What did the Fed just do?
What did Federal Reserve Chairman Ben Bernanke do yesterday? He put speed limit signs up on the freeway.
Our economy is like a car driving on that freeway, and the Federal Reserve is at the wheel. Well, let’s make it just Ben Bernanke at the wheel, with the rest of the FOMC in the back seat, yelling driving advice at him. Ben doesn’t have control of the steering, exactly, but he does have his foot on the gas.
In the past, Ben and his ilk haven’t seen a need for any kind of speed limit when they’ve driven the economy. They keep a careful eye on the speedometer, of course, and they listen closely to the sound of the engine, but they decide how fast or slow the economy should go on their own. They don’t need no stinkin’ road signs.
Except that now they do. Ben Bernanke has got the accelerator pedal firmly pressed to the metal — that’s all the bond buying you hear about that pumping cash into the economy. But while we are moving, we’re not what you’d call speeding.
See, right now the car — our economy — is really heavily weighed down. The suspension is maxed out, and the muffler is scraping on the road, throwing off sparks. It’s making horrible noises, and making people worried.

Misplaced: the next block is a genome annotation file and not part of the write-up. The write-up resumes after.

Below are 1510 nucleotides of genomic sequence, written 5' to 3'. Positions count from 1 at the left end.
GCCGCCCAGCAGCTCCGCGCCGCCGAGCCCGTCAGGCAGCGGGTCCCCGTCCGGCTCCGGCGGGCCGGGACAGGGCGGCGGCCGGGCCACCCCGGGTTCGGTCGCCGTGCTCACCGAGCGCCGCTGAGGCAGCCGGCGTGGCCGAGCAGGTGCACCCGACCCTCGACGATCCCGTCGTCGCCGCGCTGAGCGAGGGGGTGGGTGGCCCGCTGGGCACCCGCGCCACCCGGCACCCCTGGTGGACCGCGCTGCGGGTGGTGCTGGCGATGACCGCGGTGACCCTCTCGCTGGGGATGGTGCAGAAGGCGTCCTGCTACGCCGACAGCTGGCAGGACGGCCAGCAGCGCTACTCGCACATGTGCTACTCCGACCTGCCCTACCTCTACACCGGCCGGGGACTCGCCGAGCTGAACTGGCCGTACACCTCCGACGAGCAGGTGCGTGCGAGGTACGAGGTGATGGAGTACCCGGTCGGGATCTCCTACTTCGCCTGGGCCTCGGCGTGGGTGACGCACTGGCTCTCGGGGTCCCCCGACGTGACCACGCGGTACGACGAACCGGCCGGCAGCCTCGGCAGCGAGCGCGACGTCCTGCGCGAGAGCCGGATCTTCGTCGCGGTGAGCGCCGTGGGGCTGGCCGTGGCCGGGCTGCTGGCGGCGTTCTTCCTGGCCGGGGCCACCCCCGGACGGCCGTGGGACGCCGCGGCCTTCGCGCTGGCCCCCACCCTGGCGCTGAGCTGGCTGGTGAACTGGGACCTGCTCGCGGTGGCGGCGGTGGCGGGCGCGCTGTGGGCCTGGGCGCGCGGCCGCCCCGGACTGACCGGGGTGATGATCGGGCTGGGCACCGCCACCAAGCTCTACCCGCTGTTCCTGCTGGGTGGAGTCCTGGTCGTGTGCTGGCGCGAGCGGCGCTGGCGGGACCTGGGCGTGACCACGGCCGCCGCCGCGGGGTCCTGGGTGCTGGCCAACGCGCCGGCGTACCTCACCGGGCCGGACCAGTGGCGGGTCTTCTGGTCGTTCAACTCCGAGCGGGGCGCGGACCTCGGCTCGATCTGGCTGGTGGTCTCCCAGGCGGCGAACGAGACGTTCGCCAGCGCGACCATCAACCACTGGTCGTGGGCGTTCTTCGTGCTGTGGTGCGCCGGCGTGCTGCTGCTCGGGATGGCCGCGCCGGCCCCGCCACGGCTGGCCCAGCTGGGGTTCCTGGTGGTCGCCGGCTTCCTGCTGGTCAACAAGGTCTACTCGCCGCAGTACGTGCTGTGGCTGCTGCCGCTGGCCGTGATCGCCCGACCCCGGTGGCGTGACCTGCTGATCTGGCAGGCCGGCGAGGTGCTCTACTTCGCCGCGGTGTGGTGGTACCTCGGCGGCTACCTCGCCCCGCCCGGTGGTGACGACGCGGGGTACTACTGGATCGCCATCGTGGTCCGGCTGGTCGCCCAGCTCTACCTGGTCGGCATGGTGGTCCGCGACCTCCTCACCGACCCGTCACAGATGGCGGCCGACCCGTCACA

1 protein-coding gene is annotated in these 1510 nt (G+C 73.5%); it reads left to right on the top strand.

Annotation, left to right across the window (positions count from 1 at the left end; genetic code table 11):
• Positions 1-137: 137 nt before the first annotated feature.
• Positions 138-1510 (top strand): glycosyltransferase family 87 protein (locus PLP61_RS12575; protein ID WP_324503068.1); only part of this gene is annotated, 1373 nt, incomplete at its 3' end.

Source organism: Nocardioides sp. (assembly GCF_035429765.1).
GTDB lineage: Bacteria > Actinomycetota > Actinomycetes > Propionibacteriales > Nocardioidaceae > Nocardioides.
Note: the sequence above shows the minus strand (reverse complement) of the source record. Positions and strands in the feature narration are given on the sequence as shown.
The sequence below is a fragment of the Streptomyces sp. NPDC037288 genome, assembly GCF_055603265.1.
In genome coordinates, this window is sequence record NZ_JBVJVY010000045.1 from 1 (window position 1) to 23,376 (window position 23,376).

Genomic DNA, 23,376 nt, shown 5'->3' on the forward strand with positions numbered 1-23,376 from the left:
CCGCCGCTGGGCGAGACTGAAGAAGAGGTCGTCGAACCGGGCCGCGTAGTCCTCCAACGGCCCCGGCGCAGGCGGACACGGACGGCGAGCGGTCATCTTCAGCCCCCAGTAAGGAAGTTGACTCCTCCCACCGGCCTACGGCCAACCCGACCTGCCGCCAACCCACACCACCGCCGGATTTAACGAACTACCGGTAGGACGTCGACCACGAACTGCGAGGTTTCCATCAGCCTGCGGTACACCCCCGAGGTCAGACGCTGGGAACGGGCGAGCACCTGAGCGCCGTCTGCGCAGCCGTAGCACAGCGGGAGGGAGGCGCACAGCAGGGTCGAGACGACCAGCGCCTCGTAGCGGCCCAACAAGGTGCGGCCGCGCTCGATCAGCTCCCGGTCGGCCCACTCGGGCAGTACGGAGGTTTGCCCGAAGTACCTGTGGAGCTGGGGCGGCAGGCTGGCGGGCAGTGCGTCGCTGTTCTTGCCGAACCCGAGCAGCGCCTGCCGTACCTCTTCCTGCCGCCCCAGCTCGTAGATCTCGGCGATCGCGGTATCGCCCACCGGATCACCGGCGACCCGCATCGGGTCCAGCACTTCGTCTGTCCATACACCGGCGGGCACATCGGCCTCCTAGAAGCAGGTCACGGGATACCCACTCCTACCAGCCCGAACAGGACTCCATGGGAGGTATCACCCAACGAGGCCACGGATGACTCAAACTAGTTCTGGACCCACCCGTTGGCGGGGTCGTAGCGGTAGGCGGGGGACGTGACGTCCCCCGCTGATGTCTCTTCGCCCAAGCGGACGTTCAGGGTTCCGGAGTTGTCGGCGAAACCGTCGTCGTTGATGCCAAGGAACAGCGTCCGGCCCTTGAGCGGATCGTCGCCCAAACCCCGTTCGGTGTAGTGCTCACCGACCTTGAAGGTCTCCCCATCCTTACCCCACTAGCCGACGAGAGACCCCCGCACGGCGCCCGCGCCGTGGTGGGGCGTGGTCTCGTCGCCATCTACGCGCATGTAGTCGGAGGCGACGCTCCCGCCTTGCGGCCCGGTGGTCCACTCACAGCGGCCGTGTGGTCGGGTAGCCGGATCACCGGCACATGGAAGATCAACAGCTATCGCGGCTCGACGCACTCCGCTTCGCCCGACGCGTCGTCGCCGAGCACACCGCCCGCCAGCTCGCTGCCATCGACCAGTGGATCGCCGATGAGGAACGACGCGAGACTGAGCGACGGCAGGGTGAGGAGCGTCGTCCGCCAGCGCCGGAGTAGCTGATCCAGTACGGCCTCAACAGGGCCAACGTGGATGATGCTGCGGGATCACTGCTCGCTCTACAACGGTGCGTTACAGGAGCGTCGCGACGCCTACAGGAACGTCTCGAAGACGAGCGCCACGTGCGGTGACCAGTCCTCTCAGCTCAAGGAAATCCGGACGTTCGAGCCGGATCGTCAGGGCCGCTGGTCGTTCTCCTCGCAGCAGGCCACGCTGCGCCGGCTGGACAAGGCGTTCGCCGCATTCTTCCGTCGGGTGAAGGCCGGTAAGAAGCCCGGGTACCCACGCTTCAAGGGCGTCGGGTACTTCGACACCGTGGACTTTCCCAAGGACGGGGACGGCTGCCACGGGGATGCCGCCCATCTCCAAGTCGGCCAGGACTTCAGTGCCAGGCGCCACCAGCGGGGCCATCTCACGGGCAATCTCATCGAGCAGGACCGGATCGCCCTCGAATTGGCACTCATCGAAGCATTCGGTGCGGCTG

Inquiring minds want to know what it’s going to take to get Ben to ease off the gas and stop straining the engine like this. In the past he might have told them to mind their business. But this is the new millennium, and Ben’s an empathetic guy who believes in transparency, so he’s putting up some signposts to clarify things for us.
He’s saying that he’ll keep the pedal to the metal until we hit either of two speed limits: 6.5 percent unemployment or 2.5 percent inflation. Only then will he stop buying bonds and allow interest rates to rise.
When will that be? The Fed projects that should happen in 2015. Let’s hope this old jalopy can last that long. I guess it’s a good thing it’s American made!
We’re here to help you navigate this changed world and economy.
Our mission at Marketplace is to raise the economic intelligence of the country. It’s a tough task, but it’s never been more important.
In the past year, we’ve seen record unemployment, stimulus bills, and reddit users influencing the stock market. Marketplace helps you understand it all, will fact-based, approachable, and unbiased reporting.
Generous support from listeners and readers is what powers our nonprofit news—and your donation today will help provide this essential service. For just $5/month, you can sustain independent journalism that keeps you and thousands of others informed.